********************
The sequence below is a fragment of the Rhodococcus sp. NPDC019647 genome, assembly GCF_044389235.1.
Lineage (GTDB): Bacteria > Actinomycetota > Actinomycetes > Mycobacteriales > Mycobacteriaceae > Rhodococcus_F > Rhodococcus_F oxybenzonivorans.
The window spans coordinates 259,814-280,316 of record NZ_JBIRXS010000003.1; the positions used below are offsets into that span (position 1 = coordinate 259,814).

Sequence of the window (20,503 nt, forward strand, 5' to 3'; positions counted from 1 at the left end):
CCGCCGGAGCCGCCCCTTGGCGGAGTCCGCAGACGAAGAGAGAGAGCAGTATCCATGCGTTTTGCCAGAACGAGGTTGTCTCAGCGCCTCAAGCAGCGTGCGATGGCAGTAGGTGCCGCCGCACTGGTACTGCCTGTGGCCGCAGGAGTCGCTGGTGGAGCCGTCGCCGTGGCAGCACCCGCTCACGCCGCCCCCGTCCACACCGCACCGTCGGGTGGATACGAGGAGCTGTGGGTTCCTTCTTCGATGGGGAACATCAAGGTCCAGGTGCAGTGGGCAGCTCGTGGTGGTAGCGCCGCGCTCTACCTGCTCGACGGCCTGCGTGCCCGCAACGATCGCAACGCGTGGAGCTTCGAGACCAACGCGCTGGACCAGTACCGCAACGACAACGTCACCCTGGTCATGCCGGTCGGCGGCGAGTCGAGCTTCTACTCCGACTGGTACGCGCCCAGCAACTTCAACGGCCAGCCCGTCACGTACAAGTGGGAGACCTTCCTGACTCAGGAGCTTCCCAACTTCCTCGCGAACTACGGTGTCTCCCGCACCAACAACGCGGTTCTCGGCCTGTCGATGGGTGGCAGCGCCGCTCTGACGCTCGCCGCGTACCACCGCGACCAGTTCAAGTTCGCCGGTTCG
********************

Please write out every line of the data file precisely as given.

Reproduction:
The sequence below is a fragment of the Rhodococcus sp. NPDC019647 genome, assembly GCF_044389235.1.
Lineage (GTDB): Bacteria > Actinomycetota > Actinomycetes > Mycobacteriales > Mycobacteriaceae > Rhodococcus_F > Rhodococcus_F oxybenzonivorans.
The window spans coordinates 259,814-280,316 of record NZ_JBIRXS010000003.1; the positions used below are offsets into that span (position 1 = coordinate 259,814).

Sequence of the window (20,503 nt, forward strand, 5' to 3'; positions counted from 1 at the left end):
CCGCCGGAGCCGCCCCTTGGCGGAGTCCGCAGACGAAGAGAGAGAGCAGTATCCATGCGTTTTGCCAGAACGAGGTTGTCTCAGCGCCTCAAGCAGCGTGCGATGGCAGTAGGTGCCGCCGCACTGGTACTGCCTGTGGCCGCAGGAGTCGCTGGTGGAGCCGTCGCCGTGGCAGCACCCGCTCACGCCGCCCCCGTCCACACCGCACCGTCGGGTGGATACGAGGAGCTGTGGGTTCCTTCTTCGATGGGGAACATCAAGGTCCAGGTGCAGTGGGCAGCTCGTGGTGGTAGCGCCGCGCTCTACCTGCTCGACGGCCTGCGTGCCCGCAACGATCGCAACGCGTGGAGCTTCGAGACCAACGCGCTGGACCAGTACCGCAACGACAACGTCACCCTGGTCATGCCGGTCGGCGGCGAGTCGAGCTTCTACTCCGACTGGTACGCGCCCAGCAACTTCAACGGCCAGCCCGTCACGTACAAGTGGGAGACCTTCCTGACTCAGGAGCTTCCCAACTTCCTCGCGAACTACGGTGTCTCCCGCACCAACAACGCGGTTCTCGGCCTGTCGATGGGTGGCAGCGCCGCTCTGACGCTCGCCGCGTACCACCGCGACCAGTTCAAGTTCGCCGGTTCG